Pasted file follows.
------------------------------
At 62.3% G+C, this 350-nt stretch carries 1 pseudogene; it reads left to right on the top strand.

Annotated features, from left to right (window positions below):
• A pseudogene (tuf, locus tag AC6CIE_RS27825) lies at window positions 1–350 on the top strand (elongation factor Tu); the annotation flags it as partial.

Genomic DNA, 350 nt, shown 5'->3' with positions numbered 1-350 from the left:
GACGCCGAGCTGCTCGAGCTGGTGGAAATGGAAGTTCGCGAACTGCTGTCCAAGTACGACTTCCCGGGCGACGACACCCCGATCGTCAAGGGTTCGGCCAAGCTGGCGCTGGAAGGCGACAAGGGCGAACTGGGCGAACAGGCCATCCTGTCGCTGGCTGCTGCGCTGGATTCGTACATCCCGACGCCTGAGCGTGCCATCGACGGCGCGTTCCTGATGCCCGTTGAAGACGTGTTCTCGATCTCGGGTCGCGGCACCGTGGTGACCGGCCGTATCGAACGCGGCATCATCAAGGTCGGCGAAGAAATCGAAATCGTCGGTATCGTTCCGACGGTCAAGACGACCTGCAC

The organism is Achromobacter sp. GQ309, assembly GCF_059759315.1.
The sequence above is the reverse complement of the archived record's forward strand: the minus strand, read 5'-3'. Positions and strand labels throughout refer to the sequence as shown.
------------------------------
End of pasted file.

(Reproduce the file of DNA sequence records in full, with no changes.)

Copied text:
At 62.3% G+C, this 350-nt stretch carries 1 pseudogene; it reads left to right on the top strand.

Annotated features, from left to right (window positions below):
• A pseudogene (tuf, locus tag AC6CIE_RS27825) lies at window positions 1–350 on the top strand (elongation factor Tu); the annotation flags it as partial.

Genomic DNA, 350 nt, shown 5'->3' with positions numbered 1-350 from the left:
GACGCCGAGCTGCTCGAGCTGGTGGAAATGGAAGTTCGCGAACTGCTGTCCAAGTACGACTTCCCGGGCGACGACACCCCGATCGTCAAGGGTTCGGCCAAGCTGGCGCTGGAAGGCGACAAGGGCGAACTGGGCGAACAGGCCATCCTGTCGCTGGCTGCTGCGCTGGATTCGTACATCCCGACGCCTGAGCGTGCCATCGACGGCGCGTTCCTGATGCCCGTTGAAGACGTGTTCTCGATCTCGGGTCGCGGCACCGTGGTGACCGGCCGTATCGAACGCGGCATCATCAAGGTCGGCGAAGAAATCGAAATCGTCGGTATCGTTCCGACGGTCAAGACGACCTGCAC

The organism is Achromobacter sp. GQ309, assembly GCF_059759315.1.
The sequence above is the reverse complement of the archived record's forward strand: the minus strand, read 5'-3'. Positions and strand labels throughout refer to the sequence as shown.